Of the 109 members of the COA who opened the survey, 95 (87%) completed the survey in its entirety. The overall response rate was 11% (95/841). Surgeons achieved consensus on the influence of three key designs on their practices: 1) randomized controlled trials 94 (99%), 2) meta-analysis 83 (87%), and 3) systematic reviews 81 (85%). Sixty-seven percent of surgeons agreed that studies with sample sizes of 101–500 or more were more likely to influence clinical practice than smaller studies (n = <100). Factors other than design influencing adoption included 1) reputation of the investigators (99%) and 2) perceived quality of the journal (75%).
Although study design and sample size (i.e. minimum of 100 patients) have some influence on clinical decision making, surgeon respondents are equally influenced by investigator reputation and perceived journal quality. At present, continued emphasis on the generation of large, methodologically sound clinical trials remains paramount to translating research findings to clinical practice changes. Specific to this pilot survey, strategies to solicit more widespread responses will be pursued.
Evidence-based medicine; Orthopaedic surgery; Clinical practice; Patient care
On December 16, 2012 a 23 year old female was gang-raped on a bus in Delhi. We systematically reviewed professional online media sources used to inform the timing, breadth of coverage, opinions and consistency in the depiction of events surrounding the gang-rape.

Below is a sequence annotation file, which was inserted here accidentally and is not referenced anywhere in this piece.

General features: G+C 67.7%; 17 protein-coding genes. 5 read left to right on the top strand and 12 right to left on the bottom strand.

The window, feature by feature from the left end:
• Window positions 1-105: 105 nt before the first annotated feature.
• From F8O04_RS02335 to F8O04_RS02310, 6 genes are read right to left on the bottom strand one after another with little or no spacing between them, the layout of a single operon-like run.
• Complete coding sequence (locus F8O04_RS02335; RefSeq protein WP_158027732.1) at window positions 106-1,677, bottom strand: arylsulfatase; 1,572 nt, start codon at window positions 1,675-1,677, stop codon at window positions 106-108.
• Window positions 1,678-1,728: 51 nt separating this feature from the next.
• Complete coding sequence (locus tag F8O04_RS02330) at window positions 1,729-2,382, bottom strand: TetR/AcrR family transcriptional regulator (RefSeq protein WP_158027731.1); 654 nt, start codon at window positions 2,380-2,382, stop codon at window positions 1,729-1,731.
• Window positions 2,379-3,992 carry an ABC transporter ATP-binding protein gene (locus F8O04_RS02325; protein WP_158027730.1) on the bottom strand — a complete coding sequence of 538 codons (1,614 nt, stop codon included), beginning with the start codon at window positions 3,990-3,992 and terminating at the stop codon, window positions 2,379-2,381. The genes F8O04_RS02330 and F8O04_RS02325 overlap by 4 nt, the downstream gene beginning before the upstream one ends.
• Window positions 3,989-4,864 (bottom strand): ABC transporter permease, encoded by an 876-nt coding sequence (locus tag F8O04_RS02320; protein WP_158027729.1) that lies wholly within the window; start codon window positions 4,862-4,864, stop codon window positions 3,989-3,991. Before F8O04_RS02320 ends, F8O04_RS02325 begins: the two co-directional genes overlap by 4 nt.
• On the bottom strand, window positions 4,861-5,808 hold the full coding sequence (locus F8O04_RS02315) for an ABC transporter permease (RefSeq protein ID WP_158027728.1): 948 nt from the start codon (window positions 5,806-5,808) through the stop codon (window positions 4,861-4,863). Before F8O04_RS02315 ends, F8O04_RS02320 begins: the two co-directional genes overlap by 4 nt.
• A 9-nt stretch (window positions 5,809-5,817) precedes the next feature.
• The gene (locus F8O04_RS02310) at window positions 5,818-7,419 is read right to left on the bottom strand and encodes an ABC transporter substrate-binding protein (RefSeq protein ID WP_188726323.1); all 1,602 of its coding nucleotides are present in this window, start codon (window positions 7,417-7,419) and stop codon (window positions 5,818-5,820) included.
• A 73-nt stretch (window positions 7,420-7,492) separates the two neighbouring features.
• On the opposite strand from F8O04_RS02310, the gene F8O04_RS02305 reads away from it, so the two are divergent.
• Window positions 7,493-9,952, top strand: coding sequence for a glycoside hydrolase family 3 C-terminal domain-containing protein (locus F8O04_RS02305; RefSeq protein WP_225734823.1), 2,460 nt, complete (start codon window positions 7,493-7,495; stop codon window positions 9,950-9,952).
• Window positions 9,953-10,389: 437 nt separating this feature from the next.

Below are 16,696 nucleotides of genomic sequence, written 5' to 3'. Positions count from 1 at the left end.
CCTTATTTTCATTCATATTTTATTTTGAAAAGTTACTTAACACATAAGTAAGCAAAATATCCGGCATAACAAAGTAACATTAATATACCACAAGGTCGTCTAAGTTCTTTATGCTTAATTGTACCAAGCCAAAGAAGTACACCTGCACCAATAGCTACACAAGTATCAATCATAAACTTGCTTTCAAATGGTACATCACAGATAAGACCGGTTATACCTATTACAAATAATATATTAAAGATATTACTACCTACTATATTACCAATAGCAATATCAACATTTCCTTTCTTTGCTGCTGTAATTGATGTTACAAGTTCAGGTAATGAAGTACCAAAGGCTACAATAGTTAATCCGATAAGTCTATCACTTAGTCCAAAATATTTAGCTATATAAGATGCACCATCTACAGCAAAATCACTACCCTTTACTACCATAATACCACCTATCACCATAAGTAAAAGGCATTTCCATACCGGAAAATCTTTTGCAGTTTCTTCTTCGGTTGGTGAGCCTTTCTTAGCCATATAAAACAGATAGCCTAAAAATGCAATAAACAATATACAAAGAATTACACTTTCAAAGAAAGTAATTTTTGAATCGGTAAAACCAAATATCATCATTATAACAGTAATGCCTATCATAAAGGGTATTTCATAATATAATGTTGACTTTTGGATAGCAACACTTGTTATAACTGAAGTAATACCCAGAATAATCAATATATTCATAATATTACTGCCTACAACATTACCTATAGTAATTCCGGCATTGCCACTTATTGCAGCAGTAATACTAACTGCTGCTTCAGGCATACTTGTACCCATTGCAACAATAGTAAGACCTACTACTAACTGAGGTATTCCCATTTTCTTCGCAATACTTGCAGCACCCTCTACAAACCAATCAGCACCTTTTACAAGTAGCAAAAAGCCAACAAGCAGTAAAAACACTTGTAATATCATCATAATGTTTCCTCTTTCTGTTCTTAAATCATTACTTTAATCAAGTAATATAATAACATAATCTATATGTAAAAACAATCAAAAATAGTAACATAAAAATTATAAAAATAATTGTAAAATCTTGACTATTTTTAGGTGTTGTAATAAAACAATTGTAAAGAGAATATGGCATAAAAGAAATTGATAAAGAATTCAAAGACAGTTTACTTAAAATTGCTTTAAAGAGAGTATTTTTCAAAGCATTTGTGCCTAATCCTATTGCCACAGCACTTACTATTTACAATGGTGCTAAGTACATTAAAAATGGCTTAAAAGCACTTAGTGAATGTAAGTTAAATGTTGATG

We searched two news databases (LexisNexis Academic and Factivia) and individual newspapers for English-language published media reports covering the gang-rape. Two reviewers screened the media reports and extracted data regarding the time, location and content of each report. Results were summarized qualitatively.
We identified 534 published media reports. Of these, 351 met our eligibility criteria. Based on a time chart, the total number of reports published increased steadily through December, but plateaued to a steady rate of articles per day by the first week of January. Content analysis revealed significant discrepancies between various media reports. From the 57 articles which discussed opinions about the victim, 56% applauded her bravery, 40% discussed outrage over the events and 11% discussed cases of victim-blaming.
The global media response of the December 16th gang-rape in India resulted in highly inconsistent depiction of the events. These findings suggest that although the spread of information through media is fast, it has major limitations.
Delhi; Gang-rape; Media coverage
Scoping reviews are innovative studies that can map a range of evidence to convey the breadth and depth of a large field. An evidence-based approach to the wide spectrum of surgical interventions for scoliosis is paramount to enhance clinical outcomes. The objectives of this scoping review were to identify critical knowledge gaps and direct future research.
This study was completed according to the methodology of Arksey and O’Malley. Two reviewers performed duplicate systematic screening of eligibility. Studies were classified according to patient age, scoliosis etiology, outcomes reported, study design, and overall research theme.